Social Scientist. v 18, no. 203 (April 1990) p. 33.


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R. RADHAKRISHNA*

Growth Scenario for India in 2000: Persistence of Basic Problems^

The decade of the 1980s has ended on the hopeful note of India experiencing a favourable rate of economic growth. The decennial growth rate of GDP has exceeded that of the previous three decades by more than one percentage point. The performance of the industrial sector has been impressive with the annual rate of growth of industrial production, which was stuck at around 4 per cent during the 70s, increasing to 7 per cent during the 80s. The performance of the country looks even more impressive in the more recent period with the annual growth rate of production averaging 8.5 per cent between 1986 and 1989. Major infrastructure sectors such as energy and transportation registered high growth rates and the agricultural sector has been able to sustain the historical growth rate. At the same time, macro-economic demand imbalances have cropped up: the aggregate demand has expanded faster than aggregate supply and the extra demand has spilled over to the balance of payments. The public finance scenario was not so encouraging either: the resource gap in the revenue account and the budgetary deficit steadily increased and reliance on loans for financing growth also increased during the 1980s. On the basis of growth achievement, policy makers consider that a growth rate of 6 per cent is feasible during the Eighth Year Plan period.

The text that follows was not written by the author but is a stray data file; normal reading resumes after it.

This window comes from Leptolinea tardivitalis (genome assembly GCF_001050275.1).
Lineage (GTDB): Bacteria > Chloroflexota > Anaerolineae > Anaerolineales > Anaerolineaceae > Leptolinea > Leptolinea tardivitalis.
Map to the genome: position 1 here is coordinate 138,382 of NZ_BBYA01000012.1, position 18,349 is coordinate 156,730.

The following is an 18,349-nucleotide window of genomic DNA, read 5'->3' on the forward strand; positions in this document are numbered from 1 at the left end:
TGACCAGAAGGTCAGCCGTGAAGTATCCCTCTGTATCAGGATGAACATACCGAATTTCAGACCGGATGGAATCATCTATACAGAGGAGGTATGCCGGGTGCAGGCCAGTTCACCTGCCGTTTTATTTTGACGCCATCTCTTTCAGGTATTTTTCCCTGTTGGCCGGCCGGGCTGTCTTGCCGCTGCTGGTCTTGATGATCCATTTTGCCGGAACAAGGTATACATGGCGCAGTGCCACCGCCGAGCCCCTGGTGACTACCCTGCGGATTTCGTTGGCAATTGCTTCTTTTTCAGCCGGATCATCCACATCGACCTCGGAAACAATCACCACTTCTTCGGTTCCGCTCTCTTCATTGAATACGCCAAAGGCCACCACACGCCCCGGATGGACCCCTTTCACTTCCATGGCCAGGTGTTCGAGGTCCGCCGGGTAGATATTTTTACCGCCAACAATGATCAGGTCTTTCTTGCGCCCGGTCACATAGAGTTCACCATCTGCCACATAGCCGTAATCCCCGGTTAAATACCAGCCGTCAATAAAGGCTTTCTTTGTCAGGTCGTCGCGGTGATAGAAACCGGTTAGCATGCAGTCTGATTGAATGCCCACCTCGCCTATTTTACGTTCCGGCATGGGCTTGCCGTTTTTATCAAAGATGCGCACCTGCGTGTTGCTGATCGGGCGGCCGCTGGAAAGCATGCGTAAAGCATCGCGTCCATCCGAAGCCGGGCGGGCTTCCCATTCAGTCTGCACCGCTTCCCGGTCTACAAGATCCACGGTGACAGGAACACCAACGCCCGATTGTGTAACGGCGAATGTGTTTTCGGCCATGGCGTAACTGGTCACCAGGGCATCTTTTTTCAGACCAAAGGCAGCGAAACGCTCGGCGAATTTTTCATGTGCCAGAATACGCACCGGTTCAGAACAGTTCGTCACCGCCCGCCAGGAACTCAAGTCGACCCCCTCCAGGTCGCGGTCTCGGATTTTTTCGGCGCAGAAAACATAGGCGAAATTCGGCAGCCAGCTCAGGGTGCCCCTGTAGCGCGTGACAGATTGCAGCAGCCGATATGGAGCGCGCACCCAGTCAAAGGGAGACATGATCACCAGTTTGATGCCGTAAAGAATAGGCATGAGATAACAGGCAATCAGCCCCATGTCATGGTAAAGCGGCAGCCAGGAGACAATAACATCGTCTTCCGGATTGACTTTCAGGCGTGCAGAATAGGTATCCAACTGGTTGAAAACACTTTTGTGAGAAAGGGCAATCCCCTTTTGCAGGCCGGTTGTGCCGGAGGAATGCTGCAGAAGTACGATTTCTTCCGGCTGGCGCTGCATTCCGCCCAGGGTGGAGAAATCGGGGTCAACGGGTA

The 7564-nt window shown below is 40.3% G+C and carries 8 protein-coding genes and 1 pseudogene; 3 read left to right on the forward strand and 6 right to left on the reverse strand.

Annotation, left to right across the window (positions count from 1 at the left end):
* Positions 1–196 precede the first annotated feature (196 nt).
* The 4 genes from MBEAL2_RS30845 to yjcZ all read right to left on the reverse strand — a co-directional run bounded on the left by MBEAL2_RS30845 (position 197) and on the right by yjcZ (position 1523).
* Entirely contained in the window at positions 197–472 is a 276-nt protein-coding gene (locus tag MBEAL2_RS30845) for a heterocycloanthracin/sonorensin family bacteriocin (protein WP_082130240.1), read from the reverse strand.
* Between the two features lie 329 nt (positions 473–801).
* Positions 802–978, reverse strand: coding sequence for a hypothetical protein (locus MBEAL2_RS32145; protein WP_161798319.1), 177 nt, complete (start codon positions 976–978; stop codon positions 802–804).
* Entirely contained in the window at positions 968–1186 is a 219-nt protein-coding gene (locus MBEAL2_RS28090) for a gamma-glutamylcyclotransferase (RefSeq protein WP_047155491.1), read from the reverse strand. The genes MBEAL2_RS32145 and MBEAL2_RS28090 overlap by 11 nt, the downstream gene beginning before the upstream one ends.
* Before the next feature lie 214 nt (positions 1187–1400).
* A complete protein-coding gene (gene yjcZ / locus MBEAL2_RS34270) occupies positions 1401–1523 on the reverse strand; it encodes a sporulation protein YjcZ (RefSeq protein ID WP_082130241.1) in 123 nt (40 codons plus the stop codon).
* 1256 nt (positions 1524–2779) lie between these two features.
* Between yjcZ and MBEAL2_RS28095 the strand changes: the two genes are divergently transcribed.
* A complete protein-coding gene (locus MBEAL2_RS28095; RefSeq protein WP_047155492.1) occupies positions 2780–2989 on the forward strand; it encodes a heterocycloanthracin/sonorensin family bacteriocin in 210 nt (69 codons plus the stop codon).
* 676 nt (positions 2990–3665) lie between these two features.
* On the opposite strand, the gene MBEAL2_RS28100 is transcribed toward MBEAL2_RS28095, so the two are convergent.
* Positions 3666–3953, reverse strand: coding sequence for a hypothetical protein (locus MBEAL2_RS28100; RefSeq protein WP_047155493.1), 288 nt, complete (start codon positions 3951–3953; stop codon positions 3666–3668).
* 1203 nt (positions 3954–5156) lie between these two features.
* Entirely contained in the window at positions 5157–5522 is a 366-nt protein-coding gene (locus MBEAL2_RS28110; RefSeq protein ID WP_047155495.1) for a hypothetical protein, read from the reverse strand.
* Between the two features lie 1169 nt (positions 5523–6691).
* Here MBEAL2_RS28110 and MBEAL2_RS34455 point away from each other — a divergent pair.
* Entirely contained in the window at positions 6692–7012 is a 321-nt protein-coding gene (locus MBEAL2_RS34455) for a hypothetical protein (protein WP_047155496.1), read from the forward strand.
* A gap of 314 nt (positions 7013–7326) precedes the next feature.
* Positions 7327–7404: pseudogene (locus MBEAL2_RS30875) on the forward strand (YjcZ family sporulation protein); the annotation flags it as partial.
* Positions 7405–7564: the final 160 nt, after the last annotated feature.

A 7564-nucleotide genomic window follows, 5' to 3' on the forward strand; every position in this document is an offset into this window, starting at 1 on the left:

In the long-run perspective, even if the macro-economic imbalances can be avoided through appropriate policy measures, the social consequences of the higher growth path assume much greater importance. In this context, the following questions are relevant. Will higher growth result in an increase in the demand for labour and eventually tighten the labour market by the turn of the century? Will growth per se improve the level of living of the masses to reduce the poverty level to 5 per cent by the year 2000 as envisaged in the Seventh Plan? Answers to these questions depend not merely on the quantum of growth but also on the structure of growth.

The social consequences of growth critically depend on both the location of effective demand and the level of income inequality.1 At

* Director, Centre for Economic and Social Studies, Hyderabad.

** This paper has been prepared for the South Asian Civil Service.

Social Scientist, Vol.18, No.4, April 1990



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